What happened to Brian Brohm?
He went from possible high first-round draft pick as a junior to a late second-round choice by the Packers last year.
He went from a prospect so polished that general manager Ted Thompson tried to trade up in the second round to obtain him, to a player who completed just 45.2 percent of his passes during a dismal preseason.
Brohm is the first to acknowledge that last year was a disappointment, and he's working hard to improve.
"The offseason's been going good," said Brohm, who was selected with the 56th overall selection, which was acquired from Cleveland in the Corey Williams trade. "I got to really get a good understanding of the offense through quarterback school and worked with Coach in there and with Aaron and Matt. I really feel like I got a lot better with my fundamentals, a lot better understanding of the offense. I look forward to using that right now."
Too often last year during training camp and the preseason, Brohm looked lost. He didn't make decisions quickly enough, and perhaps all of that thinking took a toll on his mechanics. At one moment, he'd throw a screen pass at the ankles of a running back. The next moment, he'd badly overthrow a simple 5-yard hitch. During the preseason, he threw one interception, lost two fumbles, was sacked four times and averaged 3.7 yards per pass attempt. He led the offense to three points in four games — on a scoring drive of merely 2 yards.
Because of those struggles, Brohm stunningly wound up behind Flynn on the depth chart and was a gameday inactive for all 16 games. Outside of a four- or five-week stretch in which he got more reps with the offense with Rodgers recovering from a shoulder injury, Brohm spent the season running the scout team. Still, the season wasn't a lost cause. Brohm says he benefitted from facing the starting defense and facing the Packers' ballhawking, aggressive secondary.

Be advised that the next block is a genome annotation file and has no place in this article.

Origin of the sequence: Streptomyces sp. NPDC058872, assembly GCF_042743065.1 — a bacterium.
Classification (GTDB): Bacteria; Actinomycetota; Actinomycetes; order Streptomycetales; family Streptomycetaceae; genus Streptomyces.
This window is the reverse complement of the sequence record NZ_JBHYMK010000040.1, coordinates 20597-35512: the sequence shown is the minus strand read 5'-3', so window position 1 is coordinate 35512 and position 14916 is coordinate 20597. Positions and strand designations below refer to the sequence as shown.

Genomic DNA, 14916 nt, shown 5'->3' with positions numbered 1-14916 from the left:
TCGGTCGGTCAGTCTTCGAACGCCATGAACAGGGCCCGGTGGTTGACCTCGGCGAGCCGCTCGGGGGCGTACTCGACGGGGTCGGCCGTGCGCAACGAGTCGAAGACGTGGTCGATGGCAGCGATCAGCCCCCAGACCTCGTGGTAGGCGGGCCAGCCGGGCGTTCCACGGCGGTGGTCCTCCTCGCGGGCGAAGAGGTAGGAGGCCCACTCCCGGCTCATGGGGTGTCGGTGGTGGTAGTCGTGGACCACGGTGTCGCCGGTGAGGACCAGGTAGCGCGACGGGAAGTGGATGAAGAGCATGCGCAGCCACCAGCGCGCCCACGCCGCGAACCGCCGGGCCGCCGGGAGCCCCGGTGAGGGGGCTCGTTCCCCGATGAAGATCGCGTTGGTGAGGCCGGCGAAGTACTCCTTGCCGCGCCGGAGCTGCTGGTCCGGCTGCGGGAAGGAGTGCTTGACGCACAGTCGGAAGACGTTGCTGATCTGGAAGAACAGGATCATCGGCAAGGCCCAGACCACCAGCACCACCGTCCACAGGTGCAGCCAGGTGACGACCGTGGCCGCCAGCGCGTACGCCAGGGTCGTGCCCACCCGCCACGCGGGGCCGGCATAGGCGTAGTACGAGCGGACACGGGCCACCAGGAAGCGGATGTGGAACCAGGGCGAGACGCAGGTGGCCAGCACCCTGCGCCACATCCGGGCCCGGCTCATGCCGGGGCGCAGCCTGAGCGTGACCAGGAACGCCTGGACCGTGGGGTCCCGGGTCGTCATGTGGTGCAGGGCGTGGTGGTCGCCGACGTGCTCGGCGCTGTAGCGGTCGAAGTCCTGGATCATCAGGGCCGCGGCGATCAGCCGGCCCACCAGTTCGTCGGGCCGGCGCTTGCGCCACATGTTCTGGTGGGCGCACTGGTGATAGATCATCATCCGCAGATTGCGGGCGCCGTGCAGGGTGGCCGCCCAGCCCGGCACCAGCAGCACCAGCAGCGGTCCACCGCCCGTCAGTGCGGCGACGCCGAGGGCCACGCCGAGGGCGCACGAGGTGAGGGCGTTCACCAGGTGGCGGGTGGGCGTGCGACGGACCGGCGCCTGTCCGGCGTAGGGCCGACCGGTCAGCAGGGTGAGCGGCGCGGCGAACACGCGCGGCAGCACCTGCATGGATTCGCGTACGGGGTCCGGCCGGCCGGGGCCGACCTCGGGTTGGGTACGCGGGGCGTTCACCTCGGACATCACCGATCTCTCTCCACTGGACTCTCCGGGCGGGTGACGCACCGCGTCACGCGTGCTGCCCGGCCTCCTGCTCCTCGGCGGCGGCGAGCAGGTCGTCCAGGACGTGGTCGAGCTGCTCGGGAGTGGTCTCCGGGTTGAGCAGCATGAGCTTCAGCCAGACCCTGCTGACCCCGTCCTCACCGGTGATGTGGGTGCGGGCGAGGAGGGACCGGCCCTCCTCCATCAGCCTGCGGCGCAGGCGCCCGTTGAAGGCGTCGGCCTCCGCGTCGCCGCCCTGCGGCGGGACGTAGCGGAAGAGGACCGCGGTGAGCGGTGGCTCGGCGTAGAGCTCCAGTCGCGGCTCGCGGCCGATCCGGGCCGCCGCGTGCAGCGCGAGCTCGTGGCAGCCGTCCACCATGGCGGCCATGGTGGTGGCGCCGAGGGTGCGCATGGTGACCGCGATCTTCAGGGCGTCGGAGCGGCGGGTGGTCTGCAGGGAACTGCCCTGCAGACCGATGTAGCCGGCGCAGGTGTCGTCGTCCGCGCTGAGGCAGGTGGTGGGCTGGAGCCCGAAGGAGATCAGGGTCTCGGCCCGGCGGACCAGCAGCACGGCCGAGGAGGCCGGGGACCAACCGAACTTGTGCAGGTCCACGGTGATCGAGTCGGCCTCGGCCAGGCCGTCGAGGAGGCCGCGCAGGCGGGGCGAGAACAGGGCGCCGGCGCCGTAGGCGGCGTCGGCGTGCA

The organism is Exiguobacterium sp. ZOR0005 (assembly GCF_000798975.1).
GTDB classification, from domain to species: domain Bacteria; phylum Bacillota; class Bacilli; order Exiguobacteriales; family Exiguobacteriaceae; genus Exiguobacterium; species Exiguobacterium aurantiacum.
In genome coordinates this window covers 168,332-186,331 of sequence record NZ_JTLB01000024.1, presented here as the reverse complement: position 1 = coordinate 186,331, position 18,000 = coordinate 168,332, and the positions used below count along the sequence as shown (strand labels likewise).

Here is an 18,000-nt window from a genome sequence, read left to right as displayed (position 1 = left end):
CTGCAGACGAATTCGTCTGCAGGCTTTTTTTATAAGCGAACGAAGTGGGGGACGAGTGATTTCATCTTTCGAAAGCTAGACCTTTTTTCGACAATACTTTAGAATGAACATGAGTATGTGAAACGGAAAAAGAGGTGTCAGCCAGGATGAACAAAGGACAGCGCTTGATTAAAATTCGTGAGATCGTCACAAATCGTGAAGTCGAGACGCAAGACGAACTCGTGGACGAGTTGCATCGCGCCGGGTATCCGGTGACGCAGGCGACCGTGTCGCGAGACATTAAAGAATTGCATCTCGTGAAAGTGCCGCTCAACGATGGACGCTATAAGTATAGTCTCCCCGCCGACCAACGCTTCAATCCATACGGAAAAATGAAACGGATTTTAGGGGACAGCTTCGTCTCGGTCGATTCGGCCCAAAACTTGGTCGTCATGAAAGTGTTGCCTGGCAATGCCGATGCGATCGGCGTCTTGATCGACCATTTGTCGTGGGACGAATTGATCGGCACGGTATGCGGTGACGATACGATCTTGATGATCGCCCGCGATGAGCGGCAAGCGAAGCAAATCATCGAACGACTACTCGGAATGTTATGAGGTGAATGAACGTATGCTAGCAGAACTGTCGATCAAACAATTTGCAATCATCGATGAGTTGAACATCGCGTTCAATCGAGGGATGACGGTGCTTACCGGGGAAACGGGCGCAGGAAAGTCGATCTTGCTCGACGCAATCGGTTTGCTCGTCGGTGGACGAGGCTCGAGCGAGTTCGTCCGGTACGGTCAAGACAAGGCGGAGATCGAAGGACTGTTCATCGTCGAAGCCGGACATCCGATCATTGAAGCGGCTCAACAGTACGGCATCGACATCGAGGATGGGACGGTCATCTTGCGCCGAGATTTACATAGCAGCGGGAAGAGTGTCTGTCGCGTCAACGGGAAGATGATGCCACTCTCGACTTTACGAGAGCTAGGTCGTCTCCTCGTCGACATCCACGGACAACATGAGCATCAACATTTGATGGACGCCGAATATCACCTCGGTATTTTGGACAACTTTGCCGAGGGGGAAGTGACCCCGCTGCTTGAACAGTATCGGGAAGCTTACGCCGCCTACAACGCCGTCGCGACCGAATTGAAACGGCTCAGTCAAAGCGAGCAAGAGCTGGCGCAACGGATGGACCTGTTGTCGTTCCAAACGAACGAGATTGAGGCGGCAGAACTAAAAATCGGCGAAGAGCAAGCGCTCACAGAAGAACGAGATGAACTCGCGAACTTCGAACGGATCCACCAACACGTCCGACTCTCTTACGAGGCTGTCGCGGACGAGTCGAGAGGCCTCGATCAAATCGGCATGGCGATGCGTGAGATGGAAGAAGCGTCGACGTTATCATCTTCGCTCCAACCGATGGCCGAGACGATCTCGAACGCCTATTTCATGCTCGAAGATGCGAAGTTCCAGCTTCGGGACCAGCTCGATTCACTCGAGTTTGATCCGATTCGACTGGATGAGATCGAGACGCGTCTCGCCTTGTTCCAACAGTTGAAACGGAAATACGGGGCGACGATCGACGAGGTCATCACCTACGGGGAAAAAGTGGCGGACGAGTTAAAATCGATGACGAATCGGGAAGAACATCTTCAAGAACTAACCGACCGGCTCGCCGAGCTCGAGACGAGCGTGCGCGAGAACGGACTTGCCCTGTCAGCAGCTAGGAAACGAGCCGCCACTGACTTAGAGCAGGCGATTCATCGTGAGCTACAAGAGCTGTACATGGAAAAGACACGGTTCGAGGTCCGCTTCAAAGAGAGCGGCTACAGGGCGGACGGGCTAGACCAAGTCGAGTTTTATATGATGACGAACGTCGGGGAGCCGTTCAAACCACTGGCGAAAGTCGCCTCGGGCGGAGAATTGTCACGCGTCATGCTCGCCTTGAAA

"Running the scout team, you gain the fact that you have to play fast," Brohm said. "Going against the No. 1 defense, you've got to react quicker, you've got to get the ball to your man quicker. It really helps you when you get back to the regular offense to play even faster when you know the plays very well and you know where you want to go with the ball and you're able to get back and get the ball out."
Fast forward to June. At Wednesday's open practice, Brohm looked much smoother mentally and physically. He had his bad moments — a poorly thrown swing pass to Kregg Lumpkin was bobbled and almost intercepted and a red-zone pass was picked off by Aaron Rouse. But he also looked much more comfortable and confident. The reads were made quicker and his accuracy was improved.
"You can clearly see how much faster both young guys are playing," coach Mike McCarthy said of Brohm and Flynn. "That's a product of going through the quarterback school, learning the offense inside and out and having a complete understanding. ‘OK, now I understand why we're doing it that way instead of just trying to memorize what I have to do on this particular play so I can run the play.' ... I think Brian is now comfortable with what we're asking him to do. I think he's doing a better job in the movement part of it, and he looks like he's definitely playing faster so far."
Brohm, who remains behind Flynn on the depth chart, agreed.
"It's so much easier mentally out there," he said. "Just knowing the defensive looks you're going to get. Really being able to say the play in the huddle fluidly without having to think about what everyone's doing and being able to concentrate on what the defense is doing and being able to make the appropriate changes at the line of scrimmage that you need to make. Just really getting that one season in and going through quarterback school, I feel much more comfortable."
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Bill Huber is publisher of Packer Report magazine and PackerReport.com and has written for Packer Report since 1997. E-mail him at firstname.lastname@example.org, or leave him a question in Packer Report's subscribers-only Packers Pro Club forum. Bill also is giving Facebook and Twitter a try. Find him on Twitter at twitter.com/packerreport and Facebook.